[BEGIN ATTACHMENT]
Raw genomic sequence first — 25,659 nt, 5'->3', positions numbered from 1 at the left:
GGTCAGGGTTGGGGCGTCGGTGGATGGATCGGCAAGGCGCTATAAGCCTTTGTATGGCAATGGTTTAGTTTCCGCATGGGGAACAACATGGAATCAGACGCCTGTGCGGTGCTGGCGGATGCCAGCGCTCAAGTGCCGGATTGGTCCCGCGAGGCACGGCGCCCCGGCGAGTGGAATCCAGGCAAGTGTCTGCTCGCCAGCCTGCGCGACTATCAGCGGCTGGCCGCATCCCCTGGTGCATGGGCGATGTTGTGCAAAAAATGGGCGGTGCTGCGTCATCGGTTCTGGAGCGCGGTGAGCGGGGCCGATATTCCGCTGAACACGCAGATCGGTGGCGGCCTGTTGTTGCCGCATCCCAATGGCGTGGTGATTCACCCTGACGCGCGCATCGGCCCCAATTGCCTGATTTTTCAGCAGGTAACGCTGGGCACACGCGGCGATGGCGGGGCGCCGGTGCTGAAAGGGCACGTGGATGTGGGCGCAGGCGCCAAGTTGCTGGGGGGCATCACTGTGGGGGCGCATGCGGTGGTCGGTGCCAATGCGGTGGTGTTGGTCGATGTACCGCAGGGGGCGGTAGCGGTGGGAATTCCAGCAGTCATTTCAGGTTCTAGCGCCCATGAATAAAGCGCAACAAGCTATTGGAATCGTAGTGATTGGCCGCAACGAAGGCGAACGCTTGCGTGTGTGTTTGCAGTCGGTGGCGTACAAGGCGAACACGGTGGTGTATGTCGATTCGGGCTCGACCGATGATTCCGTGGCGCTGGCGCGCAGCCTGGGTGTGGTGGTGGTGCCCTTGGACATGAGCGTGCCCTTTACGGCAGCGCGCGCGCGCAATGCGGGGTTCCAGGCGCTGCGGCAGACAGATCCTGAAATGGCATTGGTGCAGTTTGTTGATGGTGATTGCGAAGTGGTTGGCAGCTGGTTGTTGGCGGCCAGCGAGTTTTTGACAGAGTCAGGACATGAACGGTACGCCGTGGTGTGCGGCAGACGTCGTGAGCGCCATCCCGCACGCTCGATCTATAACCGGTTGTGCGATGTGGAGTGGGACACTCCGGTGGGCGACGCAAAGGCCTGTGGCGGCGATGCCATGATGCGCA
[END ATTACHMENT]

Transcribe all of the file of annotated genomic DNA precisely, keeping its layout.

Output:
Raw genomic sequence first — 25,659 nt, 5'->3', positions numbered from 1 at the left:
GGTCAGGGTTGGGGCGTCGGTGGATGGATCGGCAAGGCGCTATAAGCCTTTGTATGGCAATGGTTTAGTTTCCGCATGGGGAACAACATGGAATCAGACGCCTGTGCGGTGCTGGCGGATGCCAGCGCTCAAGTGCCGGATTGGTCCCGCGAGGCACGGCGCCCCGGCGAGTGGAATCCAGGCAAGTGTCTGCTCGCCAGCCTGCGCGACTATCAGCGGCTGGCCGCATCCCCTGGTGCATGGGCGATGTTGTGCAAAAAATGGGCGGTGCTGCGTCATCGGTTCTGGAGCGCGGTGAGCGGGGCCGATATTCCGCTGAACACGCAGATCGGTGGCGGCCTGTTGTTGCCGCATCCCAATGGCGTGGTGATTCACCCTGACGCGCGCATCGGCCCCAATTGCCTGATTTTTCAGCAGGTAACGCTGGGCACACGCGGCGATGGCGGGGCGCCGGTGCTGAAAGGGCACGTGGATGTGGGCGCAGGCGCCAAGTTGCTGGGGGGCATCACTGTGGGGGCGCATGCGGTGGTCGGTGCCAATGCGGTGGTGTTGGTCGATGTACCGCAGGGGGCGGTAGCGGTGGGAATTCCAGCAGTCATTTCAGGTTCTAGCGCCCATGAATAAAGCGCAACAAGCTATTGGAATCGTAGTGATTGGCCGCAACGAAGGCGAACGCTTGCGTGTGTGTTTGCAGTCGGTGGCGTACAAGGCGAACACGGTGGTGTATGTCGATTCGGGCTCGACCGATGATTCCGTGGCGCTGGCGCGCAGCCTGGGTGTGGTGGTGGTGCCCTTGGACATGAGCGTGCCCTTTACGGCAGCGCGCGCGCGCAATGCGGGGTTCCAGGCGCTGCGGCAGACAGATCCTGAAATGGCATTGGTGCAGTTTGTTGATGGTGATTGCGAAGTGGTTGGCAGCTGGTTGTTGGCGGCCAGCGAGTTTTTGACAGAGTCAGGACATGAACGGTACGCCGTGGTGTGCGGCAGACGTCGTGAGCGCCATCCCGCACGCTCGATCTATAACCGGTTGTGCGATGTGGAGTGGGACACTCCGGTGGGCGACGCAAAGGCCTGTGGCGGCGATGCCATGATGCGCA